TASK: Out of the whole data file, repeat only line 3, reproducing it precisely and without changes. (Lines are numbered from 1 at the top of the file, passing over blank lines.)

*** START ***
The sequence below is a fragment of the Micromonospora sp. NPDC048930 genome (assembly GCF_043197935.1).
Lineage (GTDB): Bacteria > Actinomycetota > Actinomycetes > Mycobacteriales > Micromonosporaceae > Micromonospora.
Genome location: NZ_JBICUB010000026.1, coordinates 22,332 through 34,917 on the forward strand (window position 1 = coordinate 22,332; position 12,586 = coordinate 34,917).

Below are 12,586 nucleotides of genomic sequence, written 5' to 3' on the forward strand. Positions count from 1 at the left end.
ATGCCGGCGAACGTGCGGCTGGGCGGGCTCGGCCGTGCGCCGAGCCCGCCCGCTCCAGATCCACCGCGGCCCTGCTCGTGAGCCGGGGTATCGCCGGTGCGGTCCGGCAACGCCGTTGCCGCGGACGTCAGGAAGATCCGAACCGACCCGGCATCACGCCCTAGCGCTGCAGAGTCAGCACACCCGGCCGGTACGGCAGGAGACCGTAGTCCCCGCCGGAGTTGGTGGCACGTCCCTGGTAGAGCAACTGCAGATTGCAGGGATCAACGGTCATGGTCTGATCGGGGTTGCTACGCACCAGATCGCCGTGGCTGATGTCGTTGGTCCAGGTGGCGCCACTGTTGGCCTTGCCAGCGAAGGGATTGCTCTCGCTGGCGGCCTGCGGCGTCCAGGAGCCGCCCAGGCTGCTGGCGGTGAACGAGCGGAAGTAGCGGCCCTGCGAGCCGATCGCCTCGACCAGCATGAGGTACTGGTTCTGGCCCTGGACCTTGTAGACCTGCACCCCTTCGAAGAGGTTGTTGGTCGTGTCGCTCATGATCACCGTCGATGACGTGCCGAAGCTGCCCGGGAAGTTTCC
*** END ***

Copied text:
Genome location: NZ_JBICUB010000026.1, coordinates 22,332 through 34,917 on the forward strand (window position 1 = coordinate 22,332; position 12,586 = coordinate 34,917).